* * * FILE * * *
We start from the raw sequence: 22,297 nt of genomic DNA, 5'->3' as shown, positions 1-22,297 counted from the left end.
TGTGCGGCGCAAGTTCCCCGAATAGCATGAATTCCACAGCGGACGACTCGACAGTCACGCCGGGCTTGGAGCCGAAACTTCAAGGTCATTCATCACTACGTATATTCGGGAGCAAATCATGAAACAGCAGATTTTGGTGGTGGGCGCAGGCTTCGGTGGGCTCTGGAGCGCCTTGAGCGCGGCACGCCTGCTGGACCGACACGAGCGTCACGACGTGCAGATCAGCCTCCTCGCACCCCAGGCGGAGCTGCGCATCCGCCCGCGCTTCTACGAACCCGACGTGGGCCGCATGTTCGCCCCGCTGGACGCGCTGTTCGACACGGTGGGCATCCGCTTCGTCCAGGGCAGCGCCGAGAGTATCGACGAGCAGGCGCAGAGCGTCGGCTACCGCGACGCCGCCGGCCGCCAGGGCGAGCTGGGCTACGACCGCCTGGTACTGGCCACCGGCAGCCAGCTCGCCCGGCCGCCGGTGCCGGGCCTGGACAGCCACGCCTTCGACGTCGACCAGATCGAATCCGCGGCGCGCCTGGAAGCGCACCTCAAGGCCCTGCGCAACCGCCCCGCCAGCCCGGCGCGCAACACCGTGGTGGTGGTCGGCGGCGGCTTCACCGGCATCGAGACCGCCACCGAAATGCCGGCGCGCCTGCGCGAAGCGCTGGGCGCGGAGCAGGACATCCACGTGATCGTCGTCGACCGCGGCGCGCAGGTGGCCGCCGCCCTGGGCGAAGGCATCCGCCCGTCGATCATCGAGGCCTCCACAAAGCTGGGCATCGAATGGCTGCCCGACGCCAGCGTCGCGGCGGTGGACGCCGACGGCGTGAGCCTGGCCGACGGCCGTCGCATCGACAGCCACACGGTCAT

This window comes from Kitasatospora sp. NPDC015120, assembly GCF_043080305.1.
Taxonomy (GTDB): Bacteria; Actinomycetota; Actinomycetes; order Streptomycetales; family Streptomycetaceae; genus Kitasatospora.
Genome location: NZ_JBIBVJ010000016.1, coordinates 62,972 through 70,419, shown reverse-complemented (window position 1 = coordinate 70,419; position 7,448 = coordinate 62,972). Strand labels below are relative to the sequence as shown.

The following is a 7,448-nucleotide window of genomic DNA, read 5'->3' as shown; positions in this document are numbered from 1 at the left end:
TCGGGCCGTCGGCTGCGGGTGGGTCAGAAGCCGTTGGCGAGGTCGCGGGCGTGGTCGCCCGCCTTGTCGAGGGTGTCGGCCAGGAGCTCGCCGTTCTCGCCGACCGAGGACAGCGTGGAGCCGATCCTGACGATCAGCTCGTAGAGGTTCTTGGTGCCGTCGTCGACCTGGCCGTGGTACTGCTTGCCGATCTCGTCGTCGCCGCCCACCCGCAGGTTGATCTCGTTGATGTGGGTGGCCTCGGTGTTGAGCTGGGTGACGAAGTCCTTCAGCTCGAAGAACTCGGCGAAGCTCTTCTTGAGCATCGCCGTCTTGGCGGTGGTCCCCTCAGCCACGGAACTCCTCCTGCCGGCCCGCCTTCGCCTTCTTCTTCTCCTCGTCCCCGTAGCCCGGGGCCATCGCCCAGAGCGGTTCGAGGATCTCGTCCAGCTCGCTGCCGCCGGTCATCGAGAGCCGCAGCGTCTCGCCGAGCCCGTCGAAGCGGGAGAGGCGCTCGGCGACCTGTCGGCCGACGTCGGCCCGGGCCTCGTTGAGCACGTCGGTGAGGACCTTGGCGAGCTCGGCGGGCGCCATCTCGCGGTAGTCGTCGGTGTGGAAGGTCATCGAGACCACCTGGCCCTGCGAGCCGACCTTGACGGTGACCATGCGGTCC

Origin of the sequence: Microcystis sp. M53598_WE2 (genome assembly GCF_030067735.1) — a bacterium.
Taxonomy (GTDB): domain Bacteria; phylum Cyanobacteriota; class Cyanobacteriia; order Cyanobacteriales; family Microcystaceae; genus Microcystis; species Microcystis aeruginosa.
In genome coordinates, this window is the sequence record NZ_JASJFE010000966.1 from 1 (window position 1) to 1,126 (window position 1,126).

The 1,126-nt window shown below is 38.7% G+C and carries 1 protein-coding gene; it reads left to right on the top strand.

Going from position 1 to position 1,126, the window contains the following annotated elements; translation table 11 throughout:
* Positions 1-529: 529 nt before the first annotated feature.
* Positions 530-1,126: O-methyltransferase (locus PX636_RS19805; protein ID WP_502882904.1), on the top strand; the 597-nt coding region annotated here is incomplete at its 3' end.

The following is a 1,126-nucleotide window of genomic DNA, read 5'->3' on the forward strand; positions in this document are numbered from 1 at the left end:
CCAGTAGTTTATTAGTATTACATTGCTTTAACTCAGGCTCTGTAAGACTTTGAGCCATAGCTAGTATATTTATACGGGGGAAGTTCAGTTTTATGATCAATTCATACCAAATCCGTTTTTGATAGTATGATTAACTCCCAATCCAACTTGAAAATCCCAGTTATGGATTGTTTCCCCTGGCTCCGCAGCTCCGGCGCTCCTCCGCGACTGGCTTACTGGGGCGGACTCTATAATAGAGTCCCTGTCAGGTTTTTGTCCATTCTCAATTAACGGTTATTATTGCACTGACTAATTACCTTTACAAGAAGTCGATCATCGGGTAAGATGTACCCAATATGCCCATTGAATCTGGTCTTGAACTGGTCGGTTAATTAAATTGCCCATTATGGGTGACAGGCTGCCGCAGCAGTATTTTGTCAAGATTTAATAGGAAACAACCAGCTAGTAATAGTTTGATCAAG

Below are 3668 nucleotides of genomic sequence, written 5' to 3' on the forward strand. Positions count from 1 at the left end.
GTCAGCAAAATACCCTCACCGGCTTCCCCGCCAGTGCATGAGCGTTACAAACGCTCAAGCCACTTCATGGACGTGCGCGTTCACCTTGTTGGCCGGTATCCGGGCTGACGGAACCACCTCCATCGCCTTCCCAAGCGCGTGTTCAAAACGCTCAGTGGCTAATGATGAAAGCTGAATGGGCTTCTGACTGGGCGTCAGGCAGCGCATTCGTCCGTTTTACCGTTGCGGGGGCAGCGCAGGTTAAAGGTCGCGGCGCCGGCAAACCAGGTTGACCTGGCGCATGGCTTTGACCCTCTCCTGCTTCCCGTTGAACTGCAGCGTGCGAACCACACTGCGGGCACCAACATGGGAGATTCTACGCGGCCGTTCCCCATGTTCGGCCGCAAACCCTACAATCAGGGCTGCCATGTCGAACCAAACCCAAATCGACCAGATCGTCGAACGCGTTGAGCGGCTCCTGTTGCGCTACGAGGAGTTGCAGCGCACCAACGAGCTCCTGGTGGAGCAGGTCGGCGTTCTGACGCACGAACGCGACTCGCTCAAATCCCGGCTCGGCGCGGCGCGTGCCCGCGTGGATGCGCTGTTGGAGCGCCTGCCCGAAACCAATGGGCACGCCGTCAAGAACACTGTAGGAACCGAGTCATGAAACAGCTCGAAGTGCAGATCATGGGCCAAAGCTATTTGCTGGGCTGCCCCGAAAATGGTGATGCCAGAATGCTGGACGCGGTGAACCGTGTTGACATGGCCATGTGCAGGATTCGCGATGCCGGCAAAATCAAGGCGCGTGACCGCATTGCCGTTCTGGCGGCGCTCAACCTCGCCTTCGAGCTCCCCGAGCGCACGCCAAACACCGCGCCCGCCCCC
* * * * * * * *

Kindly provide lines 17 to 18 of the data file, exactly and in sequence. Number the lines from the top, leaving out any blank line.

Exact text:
Below are 3668 nucleotides of genomic sequence, written 5' to 3' on the forward strand. Positions count from 1 at the left end.
GTCAGCAAAATACCCTCACCGGCTTCCCCGCCAGTGCATGAGCGTTACAAACGCTCAAGCCACTTCATGGACGTGCGCGTTCACCTTGTTGGCCGGTATCCGGGCTGACGGAACCACCTCCATCGCCTTCCCAAGCGCGTGTTCAAAACGCTCAGTGGCTAATGATGAAAGCTGAATGGGCTTCTGACTGGGCGTCAGGCAGCGCATTCGTCCGTTTTACCGTTGCGGGGGCAGCGCAGGTTAAAGGTCGCGGCGCCGGCAAACCAGGTTGACCTGGCGCATGGCTTTGACCCTCTCCTGCTTCCCGTTGAACTGCAGCGTGCGAACCACACTGCGGGCACCAACATGGGAGATTCTACGCGGCCGTTCCCCATGTTCGGCCGCAAACCCTACAATCAGGGCTGCCATGTCGAACCAAACCCAAATCGACCAGATCGTCGAACGCGTTGAGCGGCTCCTGTTGCGCTACGAGGAGTTGCAGCGCACCAACGAGCTCCTGGTGGAGCAGGTCGGCGTTCTGACGCACGAACGCGACTCGCTCAAATCCCGGCTCGGCGCGGCGCGTGCCCGCGTGGATGCGCTGTTGGAGCGCCTGCCCGAAACCAATGGGCACGCCGTCAAGAACACTGTAGGAACCGAGTCATGAAACAGCTCGAAGTGCAGATCATGGGCCAAAGCTATTTGCTGGGCTGCCCCGAAAATGGTGATGCCAGAATGCTGGACGCGGTGAACCGTGTTGACATGGCCATGTGCAGGATTCGCGATGCCGGCAAAATCAAGGCGCGTGACCGCATTGCCGTTCTGGCGGCGCTCAACCTCGCCTTCGAGCTCCCCGAGCGCACGCCAAACACCGCGCCCGCCCCC